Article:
'Class conflict, religion fuelling jehadis in Pak'
Class conflict and religion are in equal measure fuelling the jehadi movement in Pakistan, and the sooner the government moves against this the better, editorials in three leading English dailies said. Madrassa outskirts of Muzaffarabadworld Updated: Dec 13, 2008 17:21 IST
Class conflict and religion are in equal measure fuelling the jehadi movement in Pakistan, and the sooner the government moves against this the better, editorials in three leading English dailies said on Saturday.
"The resentment the powerless feel may be cloaked in anti-Americanism or religiosity but in actual fact it boils down to a class conflict," Dawn said in an editorial headlined "The common enemy".
"Becoming part of a militant or terrorist organisation empowers poor, impressionable young men. And it's not just the weapons or the monthly stipend that give them comfort - finally they have an identity when previously they were faceless, they become part of a community in which they are respected," the newspaper added.
Noting that the "uniform" of militant Islam "confers instant respectability in some quarters", Dawn said that the sole terrorist captured in Mumbai, Ajmal Kasab of Faridkot, "apparently first sought refuge from poverty in crime and then gravitated towards jehadi outfits".
"As long as nothing is done to address the growing underemployment in this country, the militants will find no shortage of fresh recruits," the editorial maintained.
Terrorists who India says came from Pakistan sneaked into Mumbai Nov 26 night and attacked several targets in India's financial capital. The mayhem ended November 29, killing over 170 people including foreigners.
Holding that the Mumbai violence had diverted attention in Pakistan from the internal threat to an external "enemy", Dawn said: "This must not be allowed to happen.
"Soul-searching is in order, and an acceptance of the fact that Pakistan is indeed a hub of militancy and terrorism," the editorial added.
Dawn also urged President Asif Ali Zardari and Prime Minister Yusuf Raza Gilani to "inform the nation in unequivocal terms that what is past is past and that extremism, which has taken root in this country, will enjoy no sanction and will not be tolerated".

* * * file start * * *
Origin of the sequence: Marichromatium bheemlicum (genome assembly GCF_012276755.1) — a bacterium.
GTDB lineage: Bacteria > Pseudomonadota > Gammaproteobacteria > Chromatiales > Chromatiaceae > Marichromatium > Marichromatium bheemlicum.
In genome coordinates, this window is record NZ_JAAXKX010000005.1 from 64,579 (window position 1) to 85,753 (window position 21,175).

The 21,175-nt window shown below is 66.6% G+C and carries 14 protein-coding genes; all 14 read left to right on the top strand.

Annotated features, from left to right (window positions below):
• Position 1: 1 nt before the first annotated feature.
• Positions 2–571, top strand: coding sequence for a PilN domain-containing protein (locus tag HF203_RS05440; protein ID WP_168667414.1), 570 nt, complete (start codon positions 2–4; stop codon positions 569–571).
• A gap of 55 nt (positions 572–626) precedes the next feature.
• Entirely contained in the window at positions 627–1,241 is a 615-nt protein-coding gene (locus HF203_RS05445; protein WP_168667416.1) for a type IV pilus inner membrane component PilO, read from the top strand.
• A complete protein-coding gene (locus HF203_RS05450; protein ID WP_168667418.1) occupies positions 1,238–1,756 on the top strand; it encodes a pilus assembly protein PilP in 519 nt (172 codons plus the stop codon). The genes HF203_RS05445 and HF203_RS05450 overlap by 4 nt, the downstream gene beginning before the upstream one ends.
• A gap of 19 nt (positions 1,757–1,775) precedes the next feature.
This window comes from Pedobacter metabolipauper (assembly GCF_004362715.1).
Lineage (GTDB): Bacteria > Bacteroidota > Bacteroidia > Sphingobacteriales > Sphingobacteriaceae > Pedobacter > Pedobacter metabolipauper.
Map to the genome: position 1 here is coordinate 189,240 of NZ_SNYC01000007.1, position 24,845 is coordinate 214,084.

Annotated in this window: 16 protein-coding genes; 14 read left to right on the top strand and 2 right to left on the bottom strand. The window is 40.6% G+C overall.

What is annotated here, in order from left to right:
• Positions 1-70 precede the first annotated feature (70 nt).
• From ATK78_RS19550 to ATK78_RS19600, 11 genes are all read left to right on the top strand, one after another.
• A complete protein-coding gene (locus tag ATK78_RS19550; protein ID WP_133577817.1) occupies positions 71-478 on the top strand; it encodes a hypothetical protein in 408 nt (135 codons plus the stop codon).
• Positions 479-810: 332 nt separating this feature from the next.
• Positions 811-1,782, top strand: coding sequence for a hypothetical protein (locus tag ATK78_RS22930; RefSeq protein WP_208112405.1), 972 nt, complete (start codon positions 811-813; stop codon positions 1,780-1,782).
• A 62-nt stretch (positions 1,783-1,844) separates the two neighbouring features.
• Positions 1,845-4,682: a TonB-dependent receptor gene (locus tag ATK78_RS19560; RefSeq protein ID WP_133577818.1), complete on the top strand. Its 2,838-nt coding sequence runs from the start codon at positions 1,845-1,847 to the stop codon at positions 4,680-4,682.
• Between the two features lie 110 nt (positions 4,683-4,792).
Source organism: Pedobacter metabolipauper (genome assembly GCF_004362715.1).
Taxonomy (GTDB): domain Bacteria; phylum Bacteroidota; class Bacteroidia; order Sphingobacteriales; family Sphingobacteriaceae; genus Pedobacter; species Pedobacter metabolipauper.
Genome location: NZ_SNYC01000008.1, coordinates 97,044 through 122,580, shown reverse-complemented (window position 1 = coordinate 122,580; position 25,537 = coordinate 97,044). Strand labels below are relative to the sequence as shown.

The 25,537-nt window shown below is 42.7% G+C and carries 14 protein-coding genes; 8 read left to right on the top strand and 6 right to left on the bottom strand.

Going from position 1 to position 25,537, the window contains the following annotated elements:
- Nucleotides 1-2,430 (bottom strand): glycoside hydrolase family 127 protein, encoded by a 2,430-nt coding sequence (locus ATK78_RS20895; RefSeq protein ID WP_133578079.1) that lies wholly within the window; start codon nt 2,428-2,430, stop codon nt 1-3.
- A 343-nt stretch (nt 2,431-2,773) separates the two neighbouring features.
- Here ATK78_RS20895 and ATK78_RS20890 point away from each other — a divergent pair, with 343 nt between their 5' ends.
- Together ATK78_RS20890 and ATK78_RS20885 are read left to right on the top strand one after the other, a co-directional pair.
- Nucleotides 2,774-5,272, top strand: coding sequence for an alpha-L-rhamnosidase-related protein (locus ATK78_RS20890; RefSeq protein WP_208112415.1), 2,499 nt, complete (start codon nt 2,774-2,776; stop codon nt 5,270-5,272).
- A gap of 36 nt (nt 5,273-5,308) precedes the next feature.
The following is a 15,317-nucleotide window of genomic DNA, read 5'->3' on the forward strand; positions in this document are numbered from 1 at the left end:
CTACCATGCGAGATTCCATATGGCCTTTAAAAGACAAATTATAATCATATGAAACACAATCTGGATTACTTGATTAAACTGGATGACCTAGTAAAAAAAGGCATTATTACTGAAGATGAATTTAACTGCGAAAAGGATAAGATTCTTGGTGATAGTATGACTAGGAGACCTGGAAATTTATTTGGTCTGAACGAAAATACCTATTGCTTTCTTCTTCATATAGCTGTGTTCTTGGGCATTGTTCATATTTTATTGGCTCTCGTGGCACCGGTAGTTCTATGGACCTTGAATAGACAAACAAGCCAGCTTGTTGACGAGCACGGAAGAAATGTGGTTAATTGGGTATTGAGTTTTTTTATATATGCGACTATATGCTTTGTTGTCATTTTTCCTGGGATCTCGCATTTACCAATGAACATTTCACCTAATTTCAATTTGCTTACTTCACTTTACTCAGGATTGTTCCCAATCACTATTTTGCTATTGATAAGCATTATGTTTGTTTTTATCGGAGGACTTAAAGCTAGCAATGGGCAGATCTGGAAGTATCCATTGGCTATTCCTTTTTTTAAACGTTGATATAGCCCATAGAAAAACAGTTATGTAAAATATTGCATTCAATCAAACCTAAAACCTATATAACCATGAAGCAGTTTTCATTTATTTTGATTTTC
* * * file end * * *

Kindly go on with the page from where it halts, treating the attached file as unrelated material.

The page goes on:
Lamenting that it was "sad, on one level", that it had taken external pressure "to stir the government into acting against those who are besmirching our name in the world", Dawn said: "We face isolation, and internal ruin, if the common enemy is not brought to book."
The Pakistani government Thursday sealed the offices of the Jamaat-ud-Dawa (JuD), a front for the banned Lashkar-e-Taiba (LeT) militant group, after the UN declared it a terrorist organisation.
New Delhi has blamed the LeT for the Mumbai terror attacks and the 2001 attack on the Indian parliament.
According to The News, JuD and the LeT were "known to have scouted Punjab for suitable people to join their ranks. Summer schools were also organised for children, with 'religious' education imparted to them reportedly incorporating fiery 'pro-jehad' messages".
In this context, it pointed to Kasab's father telling "a sad, but familiar tale, of an angry young man walking out of the house and falling straight into the hands of a religious organisation".
Thus, "if there is a true commitment to doing away with forces like the JuD, and if our desire to do so stems from within ourselves rather than from the US, the UN or India, much more needs to be done.
"We need to expose the true nature of these forces before people; to reveal how they have lured vulnerable young teenagers away from homes and families only to turn them into killers; how they have exploited religion to further their own interests," The News contended.
"It is only when its roots are pulled out that an organisation like the JuD can be stopped. Otherwise, like a weed, it will continue to spread rapidly," the editorial added.